WCE Evaluation – What’s Happening?
We have adopted a developmental evaluation approach for the WCE Initiative. This approach involves choosing evaluation tools and methods that are based on what is appropriate for the context in which we are working. There is no set process, things can change and everyone in the team has input into deciding ways forward.
In the WCE Initiative, we are developing our evaluation processes in a collaborative way. We wanted to make sure the Indigenous voice was heard throughout our evaluation framework. Recently, we have been spending time making sure that the whole team has had input into, and agrees on,our evaluation principles and processes. We thought it was important to include both ways of thinking (mainstream and Indigenous) within these.
Campus based staff and community based staff together have developed a set of overarching principles to guide our evaluation at all times:
- We want to do the best we can together.
- We want to respectfully share knowledge both ways.
- Everyone has equal say and can be honest. It’s okay to disagree.
- It’s okay to make mistakes – they are opportunities for positive change.
- Indigenous people know the most about their community and their culture.
- We must be transparent all the way through the WCE Initiative.
There are 2 ‘types’ of evaluation within this Initiative:
Evaluation for our ongoing learning – this involves cycles of collecting, planning, doing, and reflecting. Valda Shannon, a community based WCE researcher, says this cycle reminds her of a whirlywind:
“It is turning and through each cycle we throw out the rubbish and pick up new skills and knowledge. This makes us stronger.”
Evaluation changes made through our work – this is to figure out what we have learnt, and what changes have been made through our work.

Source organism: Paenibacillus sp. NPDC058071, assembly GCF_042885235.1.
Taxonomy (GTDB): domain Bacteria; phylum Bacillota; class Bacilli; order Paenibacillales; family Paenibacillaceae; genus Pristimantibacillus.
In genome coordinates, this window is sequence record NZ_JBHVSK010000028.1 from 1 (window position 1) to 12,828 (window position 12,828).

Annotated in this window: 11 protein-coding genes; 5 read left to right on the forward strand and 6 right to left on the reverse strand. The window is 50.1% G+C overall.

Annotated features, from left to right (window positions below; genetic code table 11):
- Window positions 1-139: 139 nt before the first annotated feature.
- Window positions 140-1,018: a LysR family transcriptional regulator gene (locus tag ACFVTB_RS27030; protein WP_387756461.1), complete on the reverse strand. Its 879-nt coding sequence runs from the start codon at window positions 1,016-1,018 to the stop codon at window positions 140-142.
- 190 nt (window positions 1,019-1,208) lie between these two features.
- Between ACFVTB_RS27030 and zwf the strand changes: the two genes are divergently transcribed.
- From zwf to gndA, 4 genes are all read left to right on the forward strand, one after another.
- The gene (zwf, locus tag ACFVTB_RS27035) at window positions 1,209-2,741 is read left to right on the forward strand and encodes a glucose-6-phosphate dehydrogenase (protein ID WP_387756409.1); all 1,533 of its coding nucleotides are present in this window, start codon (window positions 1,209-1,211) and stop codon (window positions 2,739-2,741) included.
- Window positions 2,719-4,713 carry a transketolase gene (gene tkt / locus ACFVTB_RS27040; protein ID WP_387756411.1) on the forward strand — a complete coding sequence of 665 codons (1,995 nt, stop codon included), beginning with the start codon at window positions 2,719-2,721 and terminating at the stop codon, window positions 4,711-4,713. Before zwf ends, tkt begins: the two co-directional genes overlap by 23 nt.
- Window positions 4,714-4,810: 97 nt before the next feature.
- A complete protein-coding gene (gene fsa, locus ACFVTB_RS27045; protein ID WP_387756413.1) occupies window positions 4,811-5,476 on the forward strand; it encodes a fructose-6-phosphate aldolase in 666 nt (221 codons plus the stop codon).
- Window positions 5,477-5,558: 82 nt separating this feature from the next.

There are 2 ‘levels’ of evaluation within this Initiative:
Community Level Evaluation – there are different things happening in each community because each community is so different. Therefore, we needed to work out how to evaluate in a way that suits the local community.WCE staff working in each community have started a process of reflection and learning about how they can work more effectively.
WCE Initiative Evaluation – on top of the work happening in each community, there is work happening that is relevant to some or all communities. As a team we workshopped a process for bringing together all of these stories to make sure that we can all learn together, and importantly, that what we learn is/will be shared with the right people.
Both ‘types’ of evaluation are happening at each evaluation ‘level’.
We are constantly working on developing our evaluation processes further. We would like our collective learning journey to continue, and for our stories to be collected, analysed and shared in a way that will maximise higher education opportunities for people living in remote Indigenous communities across the NT.